Beyond the President of Good and Evil
March 14, 2004
“The President of Good and Evil” is a very strange new book by acclaimed philosopher Peter Singer. Singer is a native of Australia who currently teaches at Princeton and lives in New York, and whose many books have been widely influential, particularly in the area of animal rights. Singer is famous for criticizing the individual behavior of most of us in wealthy countries as falling far short of an ethical level of sacrifice on behalf of those people with whom we share the planet who are suffering severely, albeit often at a great distance from us.
I don’t know what I expected from a book by Singer with a photo of George W. Bush on the cover. I guess I expected and hoped for a yet stronger, if perhaps less humorous, condemnation of Bush than those offered by several recent best-sellers.
In a way I got what I wanted. The book does amount to a condemnation of Bush’s (un)ethical behavior, and the facts and arguments produced are extremely strong, strengthened by the perspective of someone who can see the United States from both outside and in. But exactly what the condemnation amounts to is rendered ambiguous by the strange and overly simplistic concluding chapter. And the strength of the arguments throughout is tempered by Singer’s method of repeatedly giving Bush the benefit of the doubt and of holding him at most to minimal widely accepted moral standards.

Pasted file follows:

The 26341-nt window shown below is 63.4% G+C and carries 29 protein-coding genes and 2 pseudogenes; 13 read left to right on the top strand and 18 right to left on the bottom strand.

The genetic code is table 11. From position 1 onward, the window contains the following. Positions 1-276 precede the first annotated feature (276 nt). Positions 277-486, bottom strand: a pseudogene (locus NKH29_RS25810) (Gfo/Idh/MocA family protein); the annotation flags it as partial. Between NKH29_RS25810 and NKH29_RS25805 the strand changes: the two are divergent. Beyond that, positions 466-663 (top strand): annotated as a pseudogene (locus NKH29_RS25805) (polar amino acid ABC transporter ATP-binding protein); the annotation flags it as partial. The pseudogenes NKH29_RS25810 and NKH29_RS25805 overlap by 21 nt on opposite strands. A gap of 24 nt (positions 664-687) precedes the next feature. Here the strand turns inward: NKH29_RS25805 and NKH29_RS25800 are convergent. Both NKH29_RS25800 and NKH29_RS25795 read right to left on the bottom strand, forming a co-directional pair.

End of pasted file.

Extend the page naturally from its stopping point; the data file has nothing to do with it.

Because this book bends over backwards to be fair to Bush, it may make a good present of persuasion. Giving a copy to a Republican friend might create a good deal of cognitive dissonance. Bush comes off as a serious threat to the planet, and not the slightest exaggeration is used to make this case.